Commercial real estate prices remain flat according to the most recent readings from three major indices.
National Real Estate Investor - Elaine Misonzhnik - 16 May 2017
With reported increases in cap rates and a slowing investment sales market, the three major commercial property prices indices (CPPIs) are showing at best meagre gains.
The all-property CPPI tracked by ratings firm Moody’s and research firm Real Capital Analytics (RCA) registered a 0.5 percent increase in March. Price indices for office buildings in Central Business Districts (CBD) and retail properties showed the highest upward jumps, at 2.4 percent and 1.3 percent respectively. The industrial sector and office properties in suburban areas posted declines in prices, at 0.3 percent and 0.1 percent. The apartment sector has also posted a decline in prices during the period, at 0.5 percent.
The Moody’s/RCA CPPI tracks commercial property prices based on repeat sales that take place two months prior to the publication of its reports.
Green Street Advisors, a Newport Beach, Calif.-based research firm, reported that its aggregate CPPI remained flat in April. The CPPIs for every property type Green Street tracks, besides health care, remained flat as well during the month. Health care properties registered a 1.0 percent price increase in April. Green Street researchers attribute the slowdown in price growth to rising cap rates, which are offsetting growing rental incomes.
Green Street’s CPPI is based on unleveraged commercial property values captured from sales that are currently being negotiated or contracted.
The value-weighted U.S. composite price index tracked by research firm CoStar registered a 2.8 percent decline for the first quarter of 2017. The value-weighted index tracks sales of larger assets in core markets. On the other hand, CoStar’s equal-weighted composite price index, which looks at lower-priced sales in secondary and tertiary markets, went up by 4.8 percent during the same period.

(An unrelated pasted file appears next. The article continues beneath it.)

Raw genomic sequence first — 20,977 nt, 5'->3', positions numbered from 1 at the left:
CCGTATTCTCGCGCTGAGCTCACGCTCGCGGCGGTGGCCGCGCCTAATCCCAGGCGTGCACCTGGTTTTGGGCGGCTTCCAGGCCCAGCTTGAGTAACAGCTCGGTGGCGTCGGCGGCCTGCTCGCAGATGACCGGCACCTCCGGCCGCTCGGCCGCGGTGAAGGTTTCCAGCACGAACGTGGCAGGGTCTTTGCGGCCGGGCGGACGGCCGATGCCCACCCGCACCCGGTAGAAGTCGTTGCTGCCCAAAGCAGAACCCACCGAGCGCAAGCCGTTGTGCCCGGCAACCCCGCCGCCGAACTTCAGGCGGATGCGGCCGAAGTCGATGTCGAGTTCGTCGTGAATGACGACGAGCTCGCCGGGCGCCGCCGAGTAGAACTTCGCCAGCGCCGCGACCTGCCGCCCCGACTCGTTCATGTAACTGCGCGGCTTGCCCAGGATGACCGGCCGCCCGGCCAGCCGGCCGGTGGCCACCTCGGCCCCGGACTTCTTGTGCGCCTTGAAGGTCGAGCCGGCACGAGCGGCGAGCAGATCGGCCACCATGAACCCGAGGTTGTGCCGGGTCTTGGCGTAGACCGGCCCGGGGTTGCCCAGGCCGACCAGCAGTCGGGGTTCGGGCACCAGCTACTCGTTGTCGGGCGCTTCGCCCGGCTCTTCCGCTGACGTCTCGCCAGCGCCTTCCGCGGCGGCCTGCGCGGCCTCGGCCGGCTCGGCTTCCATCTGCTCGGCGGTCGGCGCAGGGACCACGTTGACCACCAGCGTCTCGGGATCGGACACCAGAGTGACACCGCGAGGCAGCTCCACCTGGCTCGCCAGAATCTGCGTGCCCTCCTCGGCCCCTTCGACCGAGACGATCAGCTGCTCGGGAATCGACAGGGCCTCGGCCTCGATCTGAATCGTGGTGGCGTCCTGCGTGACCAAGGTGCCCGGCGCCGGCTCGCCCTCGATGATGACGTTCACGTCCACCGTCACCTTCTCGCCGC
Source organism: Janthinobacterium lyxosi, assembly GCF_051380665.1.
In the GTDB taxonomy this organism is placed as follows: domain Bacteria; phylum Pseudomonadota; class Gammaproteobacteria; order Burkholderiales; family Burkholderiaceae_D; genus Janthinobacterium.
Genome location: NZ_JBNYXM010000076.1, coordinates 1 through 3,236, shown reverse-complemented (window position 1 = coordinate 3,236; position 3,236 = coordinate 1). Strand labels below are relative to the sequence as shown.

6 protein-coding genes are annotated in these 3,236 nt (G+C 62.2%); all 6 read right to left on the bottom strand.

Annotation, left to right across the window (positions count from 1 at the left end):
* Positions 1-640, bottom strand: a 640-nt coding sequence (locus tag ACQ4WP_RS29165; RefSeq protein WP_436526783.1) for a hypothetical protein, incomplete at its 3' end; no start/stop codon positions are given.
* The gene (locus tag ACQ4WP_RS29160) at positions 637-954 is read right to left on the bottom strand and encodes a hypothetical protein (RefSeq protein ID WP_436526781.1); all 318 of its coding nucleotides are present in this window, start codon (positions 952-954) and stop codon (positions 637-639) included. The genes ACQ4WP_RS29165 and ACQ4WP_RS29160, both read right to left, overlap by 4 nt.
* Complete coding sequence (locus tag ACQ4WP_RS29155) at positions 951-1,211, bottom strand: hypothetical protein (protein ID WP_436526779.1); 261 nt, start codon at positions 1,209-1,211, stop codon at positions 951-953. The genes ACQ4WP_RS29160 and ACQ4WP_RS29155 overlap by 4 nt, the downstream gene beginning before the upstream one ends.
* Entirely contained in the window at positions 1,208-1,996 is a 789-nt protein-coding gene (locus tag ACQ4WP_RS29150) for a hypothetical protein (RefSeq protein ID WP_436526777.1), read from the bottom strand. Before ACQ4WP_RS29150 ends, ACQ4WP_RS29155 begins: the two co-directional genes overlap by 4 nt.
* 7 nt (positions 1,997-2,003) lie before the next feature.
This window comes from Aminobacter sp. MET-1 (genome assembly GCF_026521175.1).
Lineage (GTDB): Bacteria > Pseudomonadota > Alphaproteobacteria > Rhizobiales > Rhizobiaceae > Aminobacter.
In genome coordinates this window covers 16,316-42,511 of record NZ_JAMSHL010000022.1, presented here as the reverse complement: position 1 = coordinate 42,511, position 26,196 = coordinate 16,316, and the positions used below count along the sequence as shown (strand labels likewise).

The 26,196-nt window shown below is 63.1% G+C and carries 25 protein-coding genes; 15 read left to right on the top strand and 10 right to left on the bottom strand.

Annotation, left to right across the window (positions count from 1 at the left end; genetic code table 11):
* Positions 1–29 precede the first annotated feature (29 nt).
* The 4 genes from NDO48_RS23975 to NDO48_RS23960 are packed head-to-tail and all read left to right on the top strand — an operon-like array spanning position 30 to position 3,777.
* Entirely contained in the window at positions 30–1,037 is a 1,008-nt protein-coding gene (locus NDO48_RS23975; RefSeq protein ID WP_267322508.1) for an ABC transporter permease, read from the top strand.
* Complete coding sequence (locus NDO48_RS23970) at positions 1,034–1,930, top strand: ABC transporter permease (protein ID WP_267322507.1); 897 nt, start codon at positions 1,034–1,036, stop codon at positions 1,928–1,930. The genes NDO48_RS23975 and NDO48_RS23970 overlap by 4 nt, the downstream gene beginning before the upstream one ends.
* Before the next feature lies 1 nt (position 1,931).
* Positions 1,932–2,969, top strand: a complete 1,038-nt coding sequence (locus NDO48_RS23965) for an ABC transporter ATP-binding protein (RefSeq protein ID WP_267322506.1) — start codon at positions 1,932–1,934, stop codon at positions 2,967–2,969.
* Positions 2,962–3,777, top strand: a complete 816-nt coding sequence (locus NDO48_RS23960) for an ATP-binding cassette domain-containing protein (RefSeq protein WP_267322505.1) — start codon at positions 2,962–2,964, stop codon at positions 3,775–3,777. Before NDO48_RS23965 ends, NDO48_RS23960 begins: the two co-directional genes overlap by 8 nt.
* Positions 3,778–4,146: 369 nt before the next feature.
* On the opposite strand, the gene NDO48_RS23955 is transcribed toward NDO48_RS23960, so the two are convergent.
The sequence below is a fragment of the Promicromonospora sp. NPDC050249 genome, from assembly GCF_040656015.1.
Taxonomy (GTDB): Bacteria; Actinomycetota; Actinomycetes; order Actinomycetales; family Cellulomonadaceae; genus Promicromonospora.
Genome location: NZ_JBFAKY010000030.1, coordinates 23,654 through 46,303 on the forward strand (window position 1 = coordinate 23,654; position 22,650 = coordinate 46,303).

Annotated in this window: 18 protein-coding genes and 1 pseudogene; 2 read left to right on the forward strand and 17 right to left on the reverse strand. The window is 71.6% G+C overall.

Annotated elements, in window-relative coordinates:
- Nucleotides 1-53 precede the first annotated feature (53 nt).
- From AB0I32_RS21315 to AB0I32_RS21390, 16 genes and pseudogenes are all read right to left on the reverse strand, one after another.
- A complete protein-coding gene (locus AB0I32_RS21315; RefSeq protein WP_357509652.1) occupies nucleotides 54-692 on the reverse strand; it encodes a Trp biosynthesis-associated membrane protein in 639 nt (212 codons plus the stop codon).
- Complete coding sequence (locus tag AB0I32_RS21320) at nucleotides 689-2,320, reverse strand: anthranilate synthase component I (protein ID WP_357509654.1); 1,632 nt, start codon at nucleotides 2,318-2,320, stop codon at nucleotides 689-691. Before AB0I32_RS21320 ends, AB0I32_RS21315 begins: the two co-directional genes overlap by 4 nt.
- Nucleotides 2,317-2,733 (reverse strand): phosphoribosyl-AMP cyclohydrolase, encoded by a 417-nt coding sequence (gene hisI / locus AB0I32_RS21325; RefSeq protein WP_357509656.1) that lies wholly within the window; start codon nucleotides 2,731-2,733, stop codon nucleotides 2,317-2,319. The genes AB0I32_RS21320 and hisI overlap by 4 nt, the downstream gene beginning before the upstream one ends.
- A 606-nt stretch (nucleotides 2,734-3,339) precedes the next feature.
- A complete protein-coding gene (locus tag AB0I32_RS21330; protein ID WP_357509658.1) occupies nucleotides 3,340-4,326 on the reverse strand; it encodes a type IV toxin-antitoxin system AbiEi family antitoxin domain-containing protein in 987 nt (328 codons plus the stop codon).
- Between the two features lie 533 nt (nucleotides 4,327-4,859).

“The recent divergence likely reflects a maturing cycle for commercial real estate investment, especially for the high-value properties in core markets that initially led the recovery,” CoStar researchers wrote in their report.
According to CoStar data, the price index for multifamily properties showed the lowest growth during the first quarter of all the property types it tracks, at 1.9 percent. Over the past two years, the multifamily index posted average quarterly increases of 2.9 percent. Indices for the other property types, including office, retail, industrial, hospitality and land, registered gains of 2.0 percent or more in the first quarter of 2017, CoStar reported.
CoStar used repeat-sale methodology in its indices.